This is a circa 14th-century church on a site that’s seen Christian worship for at least 800 years, and where it was once rural, these days it’s on a main road to Gatwick Airport.

The church of St Bartholomew’s Horley is known to have existed from around 1150, although it had a different name then. The earliest known rector for the church was “Walter” who joined the church in 1218 – 806 years ago. The church was renamed after St Bartholomew for some reason, in 1565.

The church’s original aisle was said to have been created by the local Salaman family in around 1315 as their burial place, and at the east end of the aisle is a life-size effigy of one of Sir Roger Salaman. The effigy is notable though as it comes from a time when knightly armour was transitioning from mail to plates, and the effigy shows that in progress.

The church was restored in 1891 by A.W. Blomfield, and a south aisle was added in 1901, which was funded by, amongst other things, a fete that featured “entertainment of performing doves”.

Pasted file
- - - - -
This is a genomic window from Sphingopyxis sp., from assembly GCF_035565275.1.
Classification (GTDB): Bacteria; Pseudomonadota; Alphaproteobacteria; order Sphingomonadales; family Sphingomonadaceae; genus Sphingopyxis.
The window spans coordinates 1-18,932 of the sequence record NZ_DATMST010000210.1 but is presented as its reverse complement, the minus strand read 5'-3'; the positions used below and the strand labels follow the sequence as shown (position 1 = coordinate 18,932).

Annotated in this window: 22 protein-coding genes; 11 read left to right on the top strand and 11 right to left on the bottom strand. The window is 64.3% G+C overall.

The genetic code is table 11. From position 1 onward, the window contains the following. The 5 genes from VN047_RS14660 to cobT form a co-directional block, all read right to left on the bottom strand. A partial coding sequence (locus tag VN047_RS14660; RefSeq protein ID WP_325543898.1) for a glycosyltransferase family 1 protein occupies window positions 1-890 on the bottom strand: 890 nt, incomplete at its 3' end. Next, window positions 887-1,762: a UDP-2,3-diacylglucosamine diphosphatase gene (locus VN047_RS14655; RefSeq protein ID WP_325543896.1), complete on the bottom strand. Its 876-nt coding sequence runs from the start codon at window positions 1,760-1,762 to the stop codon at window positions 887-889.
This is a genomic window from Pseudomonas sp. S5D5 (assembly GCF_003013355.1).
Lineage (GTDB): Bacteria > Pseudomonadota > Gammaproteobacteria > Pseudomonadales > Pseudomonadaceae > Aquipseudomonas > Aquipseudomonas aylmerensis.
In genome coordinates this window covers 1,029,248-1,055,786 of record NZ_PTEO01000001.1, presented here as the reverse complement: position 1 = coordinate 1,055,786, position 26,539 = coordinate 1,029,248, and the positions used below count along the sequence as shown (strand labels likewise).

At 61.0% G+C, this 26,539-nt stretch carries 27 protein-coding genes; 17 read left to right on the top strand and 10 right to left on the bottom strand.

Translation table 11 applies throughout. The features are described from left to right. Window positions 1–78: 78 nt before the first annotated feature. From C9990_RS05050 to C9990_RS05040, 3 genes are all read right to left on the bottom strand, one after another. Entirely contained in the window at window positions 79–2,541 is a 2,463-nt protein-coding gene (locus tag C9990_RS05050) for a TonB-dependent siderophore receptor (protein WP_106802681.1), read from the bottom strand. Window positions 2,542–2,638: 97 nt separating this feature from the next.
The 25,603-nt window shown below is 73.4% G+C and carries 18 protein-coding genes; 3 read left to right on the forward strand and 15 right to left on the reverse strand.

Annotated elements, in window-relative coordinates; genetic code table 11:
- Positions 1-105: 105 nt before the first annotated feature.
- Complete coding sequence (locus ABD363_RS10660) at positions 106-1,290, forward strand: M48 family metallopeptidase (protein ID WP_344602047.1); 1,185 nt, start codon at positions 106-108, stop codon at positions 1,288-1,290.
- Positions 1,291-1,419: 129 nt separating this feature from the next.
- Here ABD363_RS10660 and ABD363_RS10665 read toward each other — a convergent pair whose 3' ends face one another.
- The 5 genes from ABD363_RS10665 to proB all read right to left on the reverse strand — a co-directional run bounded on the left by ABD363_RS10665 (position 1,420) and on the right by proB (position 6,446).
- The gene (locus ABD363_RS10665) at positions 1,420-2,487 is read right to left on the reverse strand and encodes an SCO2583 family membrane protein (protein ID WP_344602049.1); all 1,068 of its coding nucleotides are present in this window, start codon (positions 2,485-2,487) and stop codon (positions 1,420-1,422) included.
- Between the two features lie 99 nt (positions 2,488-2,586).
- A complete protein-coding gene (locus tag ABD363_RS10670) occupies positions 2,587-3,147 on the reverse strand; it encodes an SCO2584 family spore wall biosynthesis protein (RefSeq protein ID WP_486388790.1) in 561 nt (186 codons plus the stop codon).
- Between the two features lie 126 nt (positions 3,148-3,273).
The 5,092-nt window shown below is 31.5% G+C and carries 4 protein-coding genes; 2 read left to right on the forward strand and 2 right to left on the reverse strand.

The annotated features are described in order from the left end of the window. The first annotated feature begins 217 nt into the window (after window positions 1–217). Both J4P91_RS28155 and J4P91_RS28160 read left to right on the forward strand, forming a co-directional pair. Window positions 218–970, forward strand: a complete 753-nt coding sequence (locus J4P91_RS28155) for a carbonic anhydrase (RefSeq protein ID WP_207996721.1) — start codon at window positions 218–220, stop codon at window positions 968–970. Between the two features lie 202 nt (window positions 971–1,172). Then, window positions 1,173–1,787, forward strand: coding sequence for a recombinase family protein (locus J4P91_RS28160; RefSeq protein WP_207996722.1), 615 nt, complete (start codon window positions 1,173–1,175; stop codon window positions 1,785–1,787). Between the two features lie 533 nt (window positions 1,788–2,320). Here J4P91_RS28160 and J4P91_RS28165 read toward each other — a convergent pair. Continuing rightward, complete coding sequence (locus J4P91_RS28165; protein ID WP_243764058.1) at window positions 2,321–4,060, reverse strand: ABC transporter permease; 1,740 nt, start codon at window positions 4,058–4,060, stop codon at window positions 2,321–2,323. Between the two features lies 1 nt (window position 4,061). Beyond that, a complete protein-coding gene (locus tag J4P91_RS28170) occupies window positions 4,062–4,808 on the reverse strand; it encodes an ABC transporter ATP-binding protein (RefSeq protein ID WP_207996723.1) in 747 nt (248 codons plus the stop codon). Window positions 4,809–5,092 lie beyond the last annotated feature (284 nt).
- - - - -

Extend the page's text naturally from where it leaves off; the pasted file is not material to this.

The dove induced funding aside, it’s still pretty much a roughly 700-year old building. The notable feature from the outside though is its narrow wood-shingled bell turret and spire.

The church has eight bells, but for most of its life had six bells. The addition of two more in 1970 must have seriously irked the landlord of the local pub, the Ye Olde Six Bells.

The Bart’s organ was built by Bishop and Son of London sometime in the late 1800s. Originally a single keyboard instrument, it was located in a gallery at the back of the North Aisle. When the South Aisle was built in 1900, it was enlarged and now it has two keyboards.

The timbers holding up the roof are thought to be from the 15th century.

A notable person associated with the church is the former churchwarden, Henry Webber, who at aged 67 is thought to have been the oldest person to die during the battle of The Somme in WWI. He joined the army to serve with his sons, despite his age, but died in conflict.

Although the church is next to Gatwick Airport, it’s part of the Diocese of Southwark.

A charity founded in 1628 to support poor residents of the parish from the will of Henry Smith is still functioning today, handing out £18,000 to local people in 2021. It’ll mark its 400th anniversary in a few years time.

You might have guessed from the photos of the outside, that my visit was last summer – when I was visiting the Gatwick Aviation Museum and the murals inside St Nicholas Church, Charlwood.


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